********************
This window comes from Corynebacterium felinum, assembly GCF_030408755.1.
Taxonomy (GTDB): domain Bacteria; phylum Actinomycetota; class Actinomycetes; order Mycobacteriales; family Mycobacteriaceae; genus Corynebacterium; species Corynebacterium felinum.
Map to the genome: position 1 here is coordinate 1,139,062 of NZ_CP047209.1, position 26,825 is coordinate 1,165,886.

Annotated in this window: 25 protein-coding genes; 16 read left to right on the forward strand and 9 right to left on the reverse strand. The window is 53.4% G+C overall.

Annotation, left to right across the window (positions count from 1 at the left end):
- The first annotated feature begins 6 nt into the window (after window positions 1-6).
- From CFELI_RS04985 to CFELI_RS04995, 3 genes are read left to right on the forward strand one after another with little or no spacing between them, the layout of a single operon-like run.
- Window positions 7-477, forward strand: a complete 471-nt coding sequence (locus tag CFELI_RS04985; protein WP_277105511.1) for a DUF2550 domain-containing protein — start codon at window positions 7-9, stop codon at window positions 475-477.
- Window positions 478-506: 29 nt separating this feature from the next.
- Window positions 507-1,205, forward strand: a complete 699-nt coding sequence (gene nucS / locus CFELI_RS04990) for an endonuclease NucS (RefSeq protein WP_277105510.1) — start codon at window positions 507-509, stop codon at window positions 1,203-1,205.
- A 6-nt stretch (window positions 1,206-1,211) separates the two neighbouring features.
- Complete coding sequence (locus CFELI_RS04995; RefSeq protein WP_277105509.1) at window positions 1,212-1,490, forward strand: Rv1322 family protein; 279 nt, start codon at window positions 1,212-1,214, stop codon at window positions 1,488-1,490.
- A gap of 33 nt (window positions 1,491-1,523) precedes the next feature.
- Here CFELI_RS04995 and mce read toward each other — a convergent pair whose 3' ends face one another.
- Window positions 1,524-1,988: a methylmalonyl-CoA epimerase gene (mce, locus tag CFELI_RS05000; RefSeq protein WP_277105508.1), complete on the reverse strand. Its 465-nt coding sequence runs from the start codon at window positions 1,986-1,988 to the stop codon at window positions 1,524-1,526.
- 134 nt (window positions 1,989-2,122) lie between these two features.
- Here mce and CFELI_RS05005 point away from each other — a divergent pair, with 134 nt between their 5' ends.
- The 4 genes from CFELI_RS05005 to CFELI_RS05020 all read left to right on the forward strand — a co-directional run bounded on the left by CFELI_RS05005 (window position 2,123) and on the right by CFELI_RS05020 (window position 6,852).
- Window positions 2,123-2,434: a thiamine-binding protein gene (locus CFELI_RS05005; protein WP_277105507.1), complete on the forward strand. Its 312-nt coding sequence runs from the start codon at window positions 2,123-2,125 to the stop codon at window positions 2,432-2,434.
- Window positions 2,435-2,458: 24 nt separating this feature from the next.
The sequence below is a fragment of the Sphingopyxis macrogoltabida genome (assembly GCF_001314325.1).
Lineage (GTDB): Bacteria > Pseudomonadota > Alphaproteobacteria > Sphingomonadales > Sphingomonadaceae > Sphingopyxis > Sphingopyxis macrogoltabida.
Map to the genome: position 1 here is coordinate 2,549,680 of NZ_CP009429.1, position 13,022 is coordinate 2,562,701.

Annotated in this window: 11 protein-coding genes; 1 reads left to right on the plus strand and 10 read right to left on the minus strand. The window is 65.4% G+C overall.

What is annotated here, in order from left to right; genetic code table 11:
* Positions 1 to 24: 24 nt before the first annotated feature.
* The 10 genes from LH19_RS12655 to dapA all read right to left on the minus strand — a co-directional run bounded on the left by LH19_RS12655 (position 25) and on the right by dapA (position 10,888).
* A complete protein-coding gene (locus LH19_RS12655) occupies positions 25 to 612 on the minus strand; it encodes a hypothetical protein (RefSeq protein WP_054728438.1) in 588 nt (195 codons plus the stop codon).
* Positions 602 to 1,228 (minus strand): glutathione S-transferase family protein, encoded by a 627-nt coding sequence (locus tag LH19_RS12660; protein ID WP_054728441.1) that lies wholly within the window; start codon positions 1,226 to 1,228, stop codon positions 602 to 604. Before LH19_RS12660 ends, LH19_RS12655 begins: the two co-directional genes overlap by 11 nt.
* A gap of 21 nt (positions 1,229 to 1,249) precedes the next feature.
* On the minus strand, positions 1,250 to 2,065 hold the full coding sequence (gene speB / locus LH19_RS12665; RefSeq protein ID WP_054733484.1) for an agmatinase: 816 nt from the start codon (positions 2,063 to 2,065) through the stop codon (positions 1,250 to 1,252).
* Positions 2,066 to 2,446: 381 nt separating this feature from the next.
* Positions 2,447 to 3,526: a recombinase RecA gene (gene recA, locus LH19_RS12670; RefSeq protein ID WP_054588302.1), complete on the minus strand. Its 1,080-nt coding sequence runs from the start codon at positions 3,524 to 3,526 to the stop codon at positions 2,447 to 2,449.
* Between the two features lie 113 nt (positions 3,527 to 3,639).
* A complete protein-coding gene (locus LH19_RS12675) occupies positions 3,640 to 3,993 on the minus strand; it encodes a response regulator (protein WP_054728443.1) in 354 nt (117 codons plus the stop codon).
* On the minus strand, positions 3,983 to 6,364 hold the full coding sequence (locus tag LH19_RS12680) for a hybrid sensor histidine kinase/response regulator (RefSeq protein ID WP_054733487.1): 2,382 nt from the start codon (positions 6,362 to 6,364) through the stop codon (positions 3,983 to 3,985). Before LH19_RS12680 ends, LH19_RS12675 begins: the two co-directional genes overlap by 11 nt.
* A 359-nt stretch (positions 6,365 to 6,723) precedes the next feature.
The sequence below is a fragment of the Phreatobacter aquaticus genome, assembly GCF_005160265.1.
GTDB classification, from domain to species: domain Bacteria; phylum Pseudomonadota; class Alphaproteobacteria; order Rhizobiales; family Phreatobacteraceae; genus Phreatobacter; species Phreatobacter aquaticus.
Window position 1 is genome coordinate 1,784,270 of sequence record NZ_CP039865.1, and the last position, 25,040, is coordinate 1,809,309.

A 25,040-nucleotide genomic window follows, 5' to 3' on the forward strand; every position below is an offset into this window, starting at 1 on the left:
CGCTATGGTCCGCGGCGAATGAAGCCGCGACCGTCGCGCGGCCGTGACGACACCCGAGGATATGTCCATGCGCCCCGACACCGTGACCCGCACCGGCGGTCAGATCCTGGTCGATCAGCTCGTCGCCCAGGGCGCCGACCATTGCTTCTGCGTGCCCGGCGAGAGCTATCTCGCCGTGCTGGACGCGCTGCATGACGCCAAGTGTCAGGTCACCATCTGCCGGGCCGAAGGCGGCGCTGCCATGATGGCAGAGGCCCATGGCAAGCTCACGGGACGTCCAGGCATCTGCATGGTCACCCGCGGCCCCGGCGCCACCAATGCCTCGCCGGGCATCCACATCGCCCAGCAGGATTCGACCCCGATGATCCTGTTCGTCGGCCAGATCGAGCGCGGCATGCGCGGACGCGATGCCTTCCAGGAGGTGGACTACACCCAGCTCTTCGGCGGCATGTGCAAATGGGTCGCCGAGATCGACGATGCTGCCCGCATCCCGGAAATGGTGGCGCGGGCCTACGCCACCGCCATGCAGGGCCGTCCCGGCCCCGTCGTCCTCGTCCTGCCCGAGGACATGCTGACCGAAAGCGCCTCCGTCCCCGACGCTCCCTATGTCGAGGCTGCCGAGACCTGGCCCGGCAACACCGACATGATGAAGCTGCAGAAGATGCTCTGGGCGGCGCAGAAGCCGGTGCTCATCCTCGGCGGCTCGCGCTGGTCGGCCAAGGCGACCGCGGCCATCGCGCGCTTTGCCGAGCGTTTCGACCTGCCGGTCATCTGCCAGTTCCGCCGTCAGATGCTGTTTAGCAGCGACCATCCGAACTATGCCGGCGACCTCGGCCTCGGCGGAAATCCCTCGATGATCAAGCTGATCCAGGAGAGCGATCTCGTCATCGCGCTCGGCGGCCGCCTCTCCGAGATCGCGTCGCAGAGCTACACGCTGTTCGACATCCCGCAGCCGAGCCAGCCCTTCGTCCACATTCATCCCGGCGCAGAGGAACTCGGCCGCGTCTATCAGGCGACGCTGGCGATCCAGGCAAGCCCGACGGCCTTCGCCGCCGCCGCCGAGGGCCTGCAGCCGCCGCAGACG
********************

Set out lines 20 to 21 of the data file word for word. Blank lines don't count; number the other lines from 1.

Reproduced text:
- Window positions 2,435-2,458: 24 nt separating this feature from the next.
The sequence below is a fragment of the Sphingopyxis macrogoltabida genome (assembly GCF_001314325.1).